Perhaps not even the celebrity-infatuated British public could stomach being so brazenly patronised by a woman who shares an estimated £100m fortune with her husband Ozzy Osbourne. Seven months after joining the Asda payroll, Sharon made her excuses and left, claiming she'd been offered a role in a Hollywood film. Perhaps it had more to do with the fact that Sharon was playing a role which didn't suit her, rather than sticking to her tried and trusted techniques of confrontation and verbal abuse.
For instance, she helped to drive Louis Walsh out of his job as an X Factor judge last week by pouring water over him (though Simon Cowell's observation that "Louis is an idiot, he has been tremendously stupid" played its part). The incident reaffirmed that The X Factor is really about the judges rather than its parade of colourless young "talent". It was Sharon, too, who recently launched a remarkable onslaught against the late Mother Teresa, calling her an "ugly old cunt in sandals".
As the new millennium dawned, the idea of Sharon Osbourne becoming any kind of household name seemed as likely as Guernsey launching the first manned mission to Jupiter. Though notorious among heavy metal fans for her stormy marriage to Ozzy and her take-no-prisoners approach to management, her potential for a mass commercial break-out looked limited. Then early in 2002, Sharon - suddenly 100 pounds slimmer after undergoing "adjustable gastric band" surgery - and her family appeared in MTV's reality show The Osbournes. It immediately became a hit of freakish proportions. Though visitors from another dimension would have wondered why they were watching a rambling saga of a family of spoiled, dysfunctional imbeciles, it scooped the highest ratings in MTV's history and won an Emmy for Best Reality Show.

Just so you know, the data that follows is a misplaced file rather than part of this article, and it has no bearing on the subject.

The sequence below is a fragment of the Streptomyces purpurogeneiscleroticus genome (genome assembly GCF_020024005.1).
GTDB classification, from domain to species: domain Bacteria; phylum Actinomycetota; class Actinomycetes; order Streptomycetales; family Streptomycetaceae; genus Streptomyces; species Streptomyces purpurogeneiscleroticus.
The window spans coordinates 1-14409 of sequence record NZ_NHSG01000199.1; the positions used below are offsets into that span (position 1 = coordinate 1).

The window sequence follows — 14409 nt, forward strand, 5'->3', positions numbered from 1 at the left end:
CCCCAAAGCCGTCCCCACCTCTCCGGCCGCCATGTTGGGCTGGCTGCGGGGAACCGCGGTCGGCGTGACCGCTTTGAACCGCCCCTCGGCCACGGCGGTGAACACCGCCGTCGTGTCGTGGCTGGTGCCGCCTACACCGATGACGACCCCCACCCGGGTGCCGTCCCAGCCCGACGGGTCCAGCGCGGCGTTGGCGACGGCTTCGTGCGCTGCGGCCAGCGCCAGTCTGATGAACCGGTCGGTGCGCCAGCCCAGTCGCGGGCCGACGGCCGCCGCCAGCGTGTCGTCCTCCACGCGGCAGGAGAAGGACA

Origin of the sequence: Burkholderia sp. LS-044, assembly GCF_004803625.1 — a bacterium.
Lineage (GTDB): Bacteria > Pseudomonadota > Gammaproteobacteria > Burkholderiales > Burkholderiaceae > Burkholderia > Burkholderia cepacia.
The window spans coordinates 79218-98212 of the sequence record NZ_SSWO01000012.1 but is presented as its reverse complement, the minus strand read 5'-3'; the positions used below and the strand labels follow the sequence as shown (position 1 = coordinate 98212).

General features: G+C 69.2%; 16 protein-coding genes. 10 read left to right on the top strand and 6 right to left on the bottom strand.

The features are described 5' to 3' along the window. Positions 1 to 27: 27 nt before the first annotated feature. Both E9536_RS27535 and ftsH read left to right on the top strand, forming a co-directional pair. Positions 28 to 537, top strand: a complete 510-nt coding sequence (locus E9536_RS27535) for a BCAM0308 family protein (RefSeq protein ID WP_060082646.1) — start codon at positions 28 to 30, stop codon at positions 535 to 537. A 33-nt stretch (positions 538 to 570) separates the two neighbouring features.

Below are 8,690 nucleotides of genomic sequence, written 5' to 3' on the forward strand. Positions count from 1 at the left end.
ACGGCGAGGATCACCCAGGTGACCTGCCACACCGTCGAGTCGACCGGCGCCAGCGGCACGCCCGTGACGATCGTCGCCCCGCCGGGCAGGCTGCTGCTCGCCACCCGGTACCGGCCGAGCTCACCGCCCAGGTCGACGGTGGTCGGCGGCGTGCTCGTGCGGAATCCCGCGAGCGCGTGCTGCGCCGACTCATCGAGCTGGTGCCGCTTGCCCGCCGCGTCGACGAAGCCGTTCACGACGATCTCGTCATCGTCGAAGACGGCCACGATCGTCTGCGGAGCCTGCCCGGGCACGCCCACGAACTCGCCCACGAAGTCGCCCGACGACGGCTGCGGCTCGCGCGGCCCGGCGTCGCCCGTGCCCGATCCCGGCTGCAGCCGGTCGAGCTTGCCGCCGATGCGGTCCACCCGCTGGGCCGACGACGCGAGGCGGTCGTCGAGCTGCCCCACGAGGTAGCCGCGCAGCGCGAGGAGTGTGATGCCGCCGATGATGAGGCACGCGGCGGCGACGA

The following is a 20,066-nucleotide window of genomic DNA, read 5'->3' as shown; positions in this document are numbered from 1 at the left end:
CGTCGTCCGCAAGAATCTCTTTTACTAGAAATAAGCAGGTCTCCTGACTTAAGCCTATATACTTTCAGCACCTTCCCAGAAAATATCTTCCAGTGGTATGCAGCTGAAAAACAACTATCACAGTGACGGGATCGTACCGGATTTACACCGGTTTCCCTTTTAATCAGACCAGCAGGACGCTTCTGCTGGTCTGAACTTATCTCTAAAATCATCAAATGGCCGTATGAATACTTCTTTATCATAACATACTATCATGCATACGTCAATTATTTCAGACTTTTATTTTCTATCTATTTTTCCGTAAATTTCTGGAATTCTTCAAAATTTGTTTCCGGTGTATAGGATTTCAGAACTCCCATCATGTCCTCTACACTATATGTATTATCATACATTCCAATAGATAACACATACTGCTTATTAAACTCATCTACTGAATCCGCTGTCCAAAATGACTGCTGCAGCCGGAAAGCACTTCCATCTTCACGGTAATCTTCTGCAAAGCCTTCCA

It transformed Ozzy from a bumbling heavy metal clown barely able to navigate his way through a sentence into a born-again pop culture icon. When Sharon was diagnosed with colon cancer in July 2002, she insisted that filming of the second series should continue, a decision which reinforced a popular conception of her as a powerful matriarch determined to defend her brood at any cost. For the moment at least, it looks as though she has successfully bullied her disease into submission.
Sharon has been criticised for her supposedly outdated Seventies-style approach to pop management, but she'd unerringly caught the crest of a media wave, grasping that a voyeuristic obsession with celebrity lifestyles is now the world's No 1 leisure pursuit. "I just thought 'people love spying on other people', it's human nature," she said. "And on top of that Ozzy was the first celebrity to really open himself up to the public."
She married Ozzy in Hawaii in 1982. The childlike and shambolic singer, notorious for his episodes of drinking, drug-taking and incontinence, has become Sharon's mission in life, as if she was determined to prove that Ozzy had hidden potential that only she was capable of wringing out of him.